Greetings, my fellow port swillers!

Well, the local classickal station is at it again with their semi-annual pledge drive.  Each time this comes around, Ol’ Robbo finds himself cringing just a little bit more.  Why?  Because every single time, not only do they use exactly the same format, they also use exactly the same language: the same scripted hooey about “community” and “the Arts” and “therapy”; the same pre-recorded plugs for promotional gift CD’s; even the same listener commentary (most of which is inane).   You’d think that after years and years of this they might try something different, especially as they’re always on about not making this or that pledge goal.

To be absolutely fair, Ol’ Robbo tried to think up some alternative fundraiser ideas himself, but really didn’t get much further than a model based on Python’s Blackmail Sketch.  Yes, it would be mighty effective, especially here in the Swamp, but somehow I don’t think the station’s board would be much interested.

By the bye, I’ve been slipping them some coin for years and years.  If I find out that some of this is leaking over to their teevee operations, especially as PBS is going full-on SJW with the kidz, I may have to rethink that very hard.  (Not saying they can’t do it, just saying I won’t voluntarily pay for it.)

And speaking of musick and money, Ol’ Robbo learned this week from comments over at AoSHQ that there exists a director’s cut of the movie “Amadeus” that contains a scene in which Constanze offers to prostitute herself to Salieri in order to get some badly-needed readies for the Mozarts.  I never much liked the movie anyway since it plays so very fast and loose with the actual facts of Mozart’s life, but this is positively obscene.

One fellow Moron said yes, the movie is inaccurate, but it’s telling the story from Salieri’s point of view and he was lying and delusional.  First, that’s a slander on Salieri.  Second, I don’t think it comes across that way from the screenplay, since there are many scene outside of Salieri’s scope of vision.  And third, for a large chunk of the audience, the movie is the reality, as it’s the only source of biographical information about Wolfgang to which they’ve likely ever been exposed or will be.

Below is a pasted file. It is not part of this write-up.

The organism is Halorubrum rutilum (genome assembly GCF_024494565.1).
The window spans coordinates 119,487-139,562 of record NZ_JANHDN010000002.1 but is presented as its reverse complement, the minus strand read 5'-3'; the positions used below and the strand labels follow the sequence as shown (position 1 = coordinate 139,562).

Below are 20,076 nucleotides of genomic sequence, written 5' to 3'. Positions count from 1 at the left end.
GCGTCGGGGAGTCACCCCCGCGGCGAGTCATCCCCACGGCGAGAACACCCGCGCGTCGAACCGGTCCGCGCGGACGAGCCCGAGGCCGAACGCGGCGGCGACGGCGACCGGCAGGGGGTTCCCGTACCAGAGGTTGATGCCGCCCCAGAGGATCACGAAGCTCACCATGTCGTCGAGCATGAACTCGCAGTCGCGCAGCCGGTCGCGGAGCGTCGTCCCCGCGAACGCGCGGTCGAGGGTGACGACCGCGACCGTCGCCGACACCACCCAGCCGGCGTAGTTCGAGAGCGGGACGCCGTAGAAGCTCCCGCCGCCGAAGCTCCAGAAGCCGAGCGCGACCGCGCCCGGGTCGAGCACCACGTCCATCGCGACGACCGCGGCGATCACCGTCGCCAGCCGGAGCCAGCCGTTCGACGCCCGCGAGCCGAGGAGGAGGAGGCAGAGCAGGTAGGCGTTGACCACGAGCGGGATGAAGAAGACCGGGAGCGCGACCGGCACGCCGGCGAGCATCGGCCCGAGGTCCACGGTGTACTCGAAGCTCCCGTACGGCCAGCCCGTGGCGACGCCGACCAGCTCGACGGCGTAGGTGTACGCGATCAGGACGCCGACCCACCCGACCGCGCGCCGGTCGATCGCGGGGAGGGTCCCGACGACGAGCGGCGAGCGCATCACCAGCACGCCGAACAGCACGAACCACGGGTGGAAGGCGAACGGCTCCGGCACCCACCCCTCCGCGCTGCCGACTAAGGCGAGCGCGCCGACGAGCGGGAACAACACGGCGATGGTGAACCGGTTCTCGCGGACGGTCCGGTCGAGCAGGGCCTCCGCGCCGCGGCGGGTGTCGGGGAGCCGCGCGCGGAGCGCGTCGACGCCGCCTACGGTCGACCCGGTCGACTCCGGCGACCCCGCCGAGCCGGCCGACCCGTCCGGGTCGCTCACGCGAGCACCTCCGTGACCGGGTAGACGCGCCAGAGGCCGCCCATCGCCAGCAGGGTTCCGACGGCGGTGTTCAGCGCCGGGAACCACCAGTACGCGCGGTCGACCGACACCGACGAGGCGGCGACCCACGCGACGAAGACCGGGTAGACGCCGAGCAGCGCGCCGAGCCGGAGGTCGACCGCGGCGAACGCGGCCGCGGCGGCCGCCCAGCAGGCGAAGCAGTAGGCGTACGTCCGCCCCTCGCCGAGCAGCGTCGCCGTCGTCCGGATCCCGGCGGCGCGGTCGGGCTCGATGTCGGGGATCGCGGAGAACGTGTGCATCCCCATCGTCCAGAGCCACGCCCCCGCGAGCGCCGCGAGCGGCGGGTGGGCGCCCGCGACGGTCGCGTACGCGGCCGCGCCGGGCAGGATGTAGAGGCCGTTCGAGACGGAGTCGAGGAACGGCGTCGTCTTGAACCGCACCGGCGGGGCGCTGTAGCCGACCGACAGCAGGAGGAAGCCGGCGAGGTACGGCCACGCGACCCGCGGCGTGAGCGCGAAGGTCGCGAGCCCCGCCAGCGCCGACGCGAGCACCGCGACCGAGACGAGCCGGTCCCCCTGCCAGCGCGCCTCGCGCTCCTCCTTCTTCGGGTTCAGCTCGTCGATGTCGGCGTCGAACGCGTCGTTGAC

Another said well the fact was that Mozart was a true genius and wound up in a pauper’s grave and that wasn’t right.  Well, it wasn’t lack of appreciation that put Wolfgang in a pauper’s grave, but his wife who, as a new widow with two small sons and almost no assets, had to be as thrifty as possible.  (Besides, this practice was quite common in Vienna at the time.)  And why hadn’t his musickal genius brought the family greater fortune while Wolfgang was still alive?  Because as a businessman and professional, he was an absolute idiot, with neither the patience nor the foresight to put down roots, pay his dues, bide his time, build up a body of goodwill, or seize real opportunities when they presented themselves.  (Ol’ Robbo often wonders what might have happened had Mozart gone to London along with Papa Haydn, as Peter Salomon so wanted him to do.)  That’s why.

Harumph! Harumph! Harumph!

[Ed. – I didn’t get a “Harumph!’ from that guy over there.]

UPDATE: Oh, by the bye, in my younger days, I’d have finished this post with the YooToob of “Rock Me, Amadeus”.  I like to think I’ve outgrown that now.  Instead, I direct your attention over to Friend of the Decanter Zoopraxiscope Don, who reports that tomorrow is World Fiddle Day and provides some toe-tapping samples to get us in the mood.  A glass of wine with you!